At the Crossroads of Hualapai History, Memory, and American Colonization: Contesting Space and Place
This essay argues that the colonization of the Americas involved not only physical and economic dimensions, but also spatial and historical components. As the Hualapai in Arizona contested colonization, they presented myriad forms of their own history in an effort to remain tied to traditional landscapes. However, as they articulated these histories, they implicitly accepted a metanarrative of their own past that reflected the modernist tropes of nationalism and cultural essentialism. Although they successfully held onto their reservation they simultaneously created an ambiguous legacy rooted in self-determination and contradictory strands of historical memory. Their anti-colonial resistance thwarted the extremes of conquest and exemplified their sense of peoplehood just as much as it demonstrated the multiple and contending layers of story-telling and sense of place.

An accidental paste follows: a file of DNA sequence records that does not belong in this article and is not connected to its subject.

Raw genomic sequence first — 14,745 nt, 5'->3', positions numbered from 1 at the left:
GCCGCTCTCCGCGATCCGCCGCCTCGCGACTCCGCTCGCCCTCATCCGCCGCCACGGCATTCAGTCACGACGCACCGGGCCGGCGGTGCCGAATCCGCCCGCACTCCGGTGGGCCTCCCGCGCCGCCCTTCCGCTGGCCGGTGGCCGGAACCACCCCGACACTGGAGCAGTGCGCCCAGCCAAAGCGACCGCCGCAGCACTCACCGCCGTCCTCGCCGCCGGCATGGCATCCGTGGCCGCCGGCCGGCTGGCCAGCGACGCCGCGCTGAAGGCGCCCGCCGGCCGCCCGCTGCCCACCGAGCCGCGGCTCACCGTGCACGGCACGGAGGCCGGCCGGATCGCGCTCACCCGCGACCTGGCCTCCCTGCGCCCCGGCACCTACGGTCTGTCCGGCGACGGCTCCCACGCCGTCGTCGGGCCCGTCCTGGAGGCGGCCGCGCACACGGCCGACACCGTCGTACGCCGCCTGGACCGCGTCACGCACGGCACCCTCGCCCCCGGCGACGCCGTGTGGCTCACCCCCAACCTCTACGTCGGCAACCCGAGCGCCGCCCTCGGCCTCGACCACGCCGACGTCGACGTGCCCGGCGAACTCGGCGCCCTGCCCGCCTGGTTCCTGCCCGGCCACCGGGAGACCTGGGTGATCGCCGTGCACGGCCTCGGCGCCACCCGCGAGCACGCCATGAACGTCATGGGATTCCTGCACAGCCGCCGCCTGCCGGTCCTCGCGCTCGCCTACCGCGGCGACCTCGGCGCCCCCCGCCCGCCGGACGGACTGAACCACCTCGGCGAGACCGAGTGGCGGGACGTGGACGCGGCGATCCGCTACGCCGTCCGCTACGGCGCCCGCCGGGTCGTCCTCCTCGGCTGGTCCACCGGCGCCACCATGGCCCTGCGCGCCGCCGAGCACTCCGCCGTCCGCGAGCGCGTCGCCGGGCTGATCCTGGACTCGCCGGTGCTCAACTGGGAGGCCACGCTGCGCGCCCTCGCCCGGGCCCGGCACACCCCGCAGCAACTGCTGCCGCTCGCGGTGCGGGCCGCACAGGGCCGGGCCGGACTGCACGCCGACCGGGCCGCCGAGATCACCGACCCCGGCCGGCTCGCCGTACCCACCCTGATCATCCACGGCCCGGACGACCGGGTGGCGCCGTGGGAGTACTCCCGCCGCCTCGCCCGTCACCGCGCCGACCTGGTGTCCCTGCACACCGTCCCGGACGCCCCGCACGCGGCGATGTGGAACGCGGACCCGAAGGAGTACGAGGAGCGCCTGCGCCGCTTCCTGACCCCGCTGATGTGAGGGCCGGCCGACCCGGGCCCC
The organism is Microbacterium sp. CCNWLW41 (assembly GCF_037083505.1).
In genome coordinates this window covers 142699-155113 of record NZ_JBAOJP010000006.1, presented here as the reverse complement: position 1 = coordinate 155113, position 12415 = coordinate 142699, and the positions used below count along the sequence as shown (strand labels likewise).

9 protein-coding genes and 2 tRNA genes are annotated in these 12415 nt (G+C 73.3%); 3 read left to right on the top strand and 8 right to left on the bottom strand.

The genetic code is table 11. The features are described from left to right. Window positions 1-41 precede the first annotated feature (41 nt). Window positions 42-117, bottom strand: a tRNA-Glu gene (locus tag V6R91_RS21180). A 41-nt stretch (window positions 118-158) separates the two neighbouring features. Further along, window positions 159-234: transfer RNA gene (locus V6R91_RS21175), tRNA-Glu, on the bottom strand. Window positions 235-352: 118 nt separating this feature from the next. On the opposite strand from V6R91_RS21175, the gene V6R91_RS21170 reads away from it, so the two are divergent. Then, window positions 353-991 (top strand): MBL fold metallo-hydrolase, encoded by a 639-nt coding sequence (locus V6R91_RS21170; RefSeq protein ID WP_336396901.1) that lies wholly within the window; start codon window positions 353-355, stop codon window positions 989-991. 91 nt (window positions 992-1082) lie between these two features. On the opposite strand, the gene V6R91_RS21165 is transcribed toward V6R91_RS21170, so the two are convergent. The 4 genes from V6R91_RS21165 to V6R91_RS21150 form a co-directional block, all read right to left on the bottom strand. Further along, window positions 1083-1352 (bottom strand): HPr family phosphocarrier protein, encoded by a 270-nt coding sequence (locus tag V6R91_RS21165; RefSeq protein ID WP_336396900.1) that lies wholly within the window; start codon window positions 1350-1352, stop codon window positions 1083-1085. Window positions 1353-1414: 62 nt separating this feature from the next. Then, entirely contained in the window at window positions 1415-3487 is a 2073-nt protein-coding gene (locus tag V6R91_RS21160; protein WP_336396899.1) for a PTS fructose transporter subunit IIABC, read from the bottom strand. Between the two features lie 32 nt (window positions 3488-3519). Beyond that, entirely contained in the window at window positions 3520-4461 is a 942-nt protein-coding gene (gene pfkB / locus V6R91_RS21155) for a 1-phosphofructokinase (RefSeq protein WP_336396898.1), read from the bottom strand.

Jeffrey P. Shepherd. "At the Crossroads of Hualapai History, Memory, and American Colonization: Contesting Space and Place" The American Indian Quarterly 32.1 (2008): 17-42.
Available at: http://works.bepress.com/jeffrey_shepherd/1